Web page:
A court accepts a well-known and indisputable fact without taking the time and trouble of requiring a party to prove it. What could be more straightforward, more commonsensical, than that? As McCormick puts it, the “oldest and plainest ground for judicial notice is that the fact is so commonly known in the community as to make it unprofitable to require proof, and so certainly known as to make it indisputable among reasonable men.”
At the same time, as with many things in the law, things are never quite that simple. For example, a court might deal with facts subject to judicial notice – facts that are either commonly known or readily verifiable — differently depending on the significance of the facts to the outcome of the case.
McCormick distinguishes between “legislative” facts and “adjudicative” facts. As McCormick explains it, judicial notice of legislative facts occurs “when a judge is faced with the task of creating law, by deciding upon the constitutional validity of a statute, or the interpretation of a statute, or the extension or restriction of a common law rule, upon grounds of policy, and the policy is thought to hinge upon social, economic, political or scientific facts.” Although a judge should have no problem with judicial notice of such facts, it would be different if the same facts were outcome-determinative; i.e., adjudicative facts. In that case, the court would not want to intrude on the province of the jury.
Although again this sounds pretty straightforward, the distinction between a legislative fact and an adjudicative one tends to “dissolve in practice.” McCormick explains why:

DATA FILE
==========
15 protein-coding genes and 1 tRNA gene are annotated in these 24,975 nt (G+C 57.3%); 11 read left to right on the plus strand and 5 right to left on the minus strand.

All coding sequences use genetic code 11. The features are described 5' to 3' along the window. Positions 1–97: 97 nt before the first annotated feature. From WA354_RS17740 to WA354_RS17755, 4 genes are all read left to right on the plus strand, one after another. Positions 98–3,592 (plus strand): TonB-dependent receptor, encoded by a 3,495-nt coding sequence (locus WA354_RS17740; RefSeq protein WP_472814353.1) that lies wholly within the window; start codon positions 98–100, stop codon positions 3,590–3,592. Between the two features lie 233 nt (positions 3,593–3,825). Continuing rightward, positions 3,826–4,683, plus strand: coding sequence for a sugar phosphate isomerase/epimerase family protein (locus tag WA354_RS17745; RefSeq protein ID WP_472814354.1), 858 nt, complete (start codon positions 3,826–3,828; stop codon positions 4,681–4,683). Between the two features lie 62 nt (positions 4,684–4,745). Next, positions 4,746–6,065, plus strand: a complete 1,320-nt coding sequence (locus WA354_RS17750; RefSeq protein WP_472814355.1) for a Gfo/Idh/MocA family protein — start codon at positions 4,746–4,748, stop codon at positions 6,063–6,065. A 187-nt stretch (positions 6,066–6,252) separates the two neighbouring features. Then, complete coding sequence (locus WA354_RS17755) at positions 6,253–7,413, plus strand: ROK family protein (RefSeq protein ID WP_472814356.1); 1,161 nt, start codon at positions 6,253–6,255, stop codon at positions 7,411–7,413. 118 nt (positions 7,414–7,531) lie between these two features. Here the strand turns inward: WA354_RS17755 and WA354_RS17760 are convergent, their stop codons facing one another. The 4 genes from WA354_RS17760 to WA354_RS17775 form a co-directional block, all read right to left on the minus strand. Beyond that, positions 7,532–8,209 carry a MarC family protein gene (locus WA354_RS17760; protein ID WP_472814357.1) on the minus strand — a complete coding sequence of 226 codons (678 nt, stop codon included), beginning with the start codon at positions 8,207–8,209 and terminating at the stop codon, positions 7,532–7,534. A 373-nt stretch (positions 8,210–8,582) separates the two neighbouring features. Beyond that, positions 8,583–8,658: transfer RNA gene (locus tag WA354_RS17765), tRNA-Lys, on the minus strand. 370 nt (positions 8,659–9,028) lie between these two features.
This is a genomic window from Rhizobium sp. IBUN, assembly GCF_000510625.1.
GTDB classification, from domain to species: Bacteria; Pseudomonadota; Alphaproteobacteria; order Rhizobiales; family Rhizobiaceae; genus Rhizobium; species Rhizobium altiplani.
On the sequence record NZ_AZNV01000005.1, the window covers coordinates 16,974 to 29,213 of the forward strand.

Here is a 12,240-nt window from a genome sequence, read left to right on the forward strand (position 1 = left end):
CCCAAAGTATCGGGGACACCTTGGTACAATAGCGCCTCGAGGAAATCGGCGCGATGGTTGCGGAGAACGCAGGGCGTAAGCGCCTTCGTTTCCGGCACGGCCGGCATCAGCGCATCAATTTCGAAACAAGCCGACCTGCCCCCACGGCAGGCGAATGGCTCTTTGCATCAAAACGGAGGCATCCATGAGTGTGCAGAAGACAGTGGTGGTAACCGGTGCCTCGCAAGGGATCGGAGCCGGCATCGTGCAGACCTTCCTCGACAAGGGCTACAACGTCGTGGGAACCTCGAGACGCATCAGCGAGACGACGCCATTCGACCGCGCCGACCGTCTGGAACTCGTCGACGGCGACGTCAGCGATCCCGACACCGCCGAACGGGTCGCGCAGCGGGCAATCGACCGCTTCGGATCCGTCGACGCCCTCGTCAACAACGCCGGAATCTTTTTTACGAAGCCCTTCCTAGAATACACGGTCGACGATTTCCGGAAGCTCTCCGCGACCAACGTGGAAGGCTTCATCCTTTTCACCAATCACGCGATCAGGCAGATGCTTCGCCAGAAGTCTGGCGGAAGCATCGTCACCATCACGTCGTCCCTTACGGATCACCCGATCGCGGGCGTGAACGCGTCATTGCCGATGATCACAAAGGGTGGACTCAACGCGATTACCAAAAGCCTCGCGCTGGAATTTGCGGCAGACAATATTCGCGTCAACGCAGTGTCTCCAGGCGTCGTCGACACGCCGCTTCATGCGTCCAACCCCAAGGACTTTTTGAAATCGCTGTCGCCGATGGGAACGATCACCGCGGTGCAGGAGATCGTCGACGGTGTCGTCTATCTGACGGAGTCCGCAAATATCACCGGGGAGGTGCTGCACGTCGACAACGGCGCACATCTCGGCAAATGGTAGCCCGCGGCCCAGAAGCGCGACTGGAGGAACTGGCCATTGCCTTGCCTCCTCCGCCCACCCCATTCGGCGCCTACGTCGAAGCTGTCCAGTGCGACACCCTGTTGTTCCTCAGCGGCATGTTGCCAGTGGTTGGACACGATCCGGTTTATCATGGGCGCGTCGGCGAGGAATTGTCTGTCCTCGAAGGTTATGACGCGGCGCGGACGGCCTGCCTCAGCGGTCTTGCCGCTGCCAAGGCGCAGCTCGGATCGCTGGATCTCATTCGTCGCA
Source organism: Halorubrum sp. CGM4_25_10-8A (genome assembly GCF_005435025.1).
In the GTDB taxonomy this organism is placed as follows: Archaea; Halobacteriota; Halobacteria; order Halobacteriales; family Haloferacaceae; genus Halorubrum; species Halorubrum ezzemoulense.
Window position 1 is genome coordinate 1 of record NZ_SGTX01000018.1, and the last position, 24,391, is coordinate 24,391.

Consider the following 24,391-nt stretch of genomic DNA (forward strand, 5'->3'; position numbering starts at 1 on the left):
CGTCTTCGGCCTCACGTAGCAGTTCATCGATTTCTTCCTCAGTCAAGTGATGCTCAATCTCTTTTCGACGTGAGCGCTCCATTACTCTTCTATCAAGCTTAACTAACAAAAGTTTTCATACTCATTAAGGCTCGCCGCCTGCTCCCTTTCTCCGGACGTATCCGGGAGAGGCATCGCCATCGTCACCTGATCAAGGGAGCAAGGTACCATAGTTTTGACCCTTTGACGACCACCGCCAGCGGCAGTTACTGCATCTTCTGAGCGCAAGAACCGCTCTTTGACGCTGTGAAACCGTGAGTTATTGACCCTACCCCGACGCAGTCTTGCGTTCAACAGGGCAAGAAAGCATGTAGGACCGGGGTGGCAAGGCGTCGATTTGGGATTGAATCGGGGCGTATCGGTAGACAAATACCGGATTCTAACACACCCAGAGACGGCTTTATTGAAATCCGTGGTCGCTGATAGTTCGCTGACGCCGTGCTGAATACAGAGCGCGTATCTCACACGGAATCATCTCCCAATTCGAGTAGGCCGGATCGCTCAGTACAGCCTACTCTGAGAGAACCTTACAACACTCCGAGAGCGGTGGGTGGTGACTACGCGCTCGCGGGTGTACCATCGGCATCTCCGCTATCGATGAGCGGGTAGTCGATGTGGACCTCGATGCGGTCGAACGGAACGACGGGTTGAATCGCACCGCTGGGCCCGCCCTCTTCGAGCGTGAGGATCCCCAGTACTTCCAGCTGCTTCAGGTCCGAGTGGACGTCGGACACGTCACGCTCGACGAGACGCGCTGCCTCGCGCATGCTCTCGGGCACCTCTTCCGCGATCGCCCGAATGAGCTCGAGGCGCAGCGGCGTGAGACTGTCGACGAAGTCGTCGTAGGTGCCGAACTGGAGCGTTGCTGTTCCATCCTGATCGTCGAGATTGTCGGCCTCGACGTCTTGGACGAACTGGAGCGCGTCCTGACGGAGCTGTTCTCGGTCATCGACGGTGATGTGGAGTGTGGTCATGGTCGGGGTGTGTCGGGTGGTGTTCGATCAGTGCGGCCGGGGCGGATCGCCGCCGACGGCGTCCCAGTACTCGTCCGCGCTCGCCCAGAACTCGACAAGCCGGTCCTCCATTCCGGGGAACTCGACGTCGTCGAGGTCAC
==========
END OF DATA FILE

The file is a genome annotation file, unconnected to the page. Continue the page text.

Assume, for example, a statute making it a crime to possess cocoa leaves or any salt, compound, or derivative thereof. If believed, the testimony of witnesses, lay and expert, establishes that defendant possessed a quantity of cocaine hydrochloride and that the item is indeed a salt, compound, or derivative of coca leaves. The last proposition is indisputable and subject to judicial notice. If this is an adjudicative fact, a federal judge would not feel free to instruct the jury that, if they were to find the defendant possessed the item, they must find the item was a proscribed one. No such compunction would obtain if it were a legislative fact. Yet one judge might visualize the question in terms of, “What is it that defendant possessed?”, which is part of the who, what, when and where litany signaling an adjudicative fact, while another judge might inquire, “What was it that the legislative intended to criminalize?”, access door to the realm of legislative facts. All of which may warn the reader that the judicial notice of fact phenomenon has many of the characteristics of an universal solvent: it cannot be totally contained in any known vessel.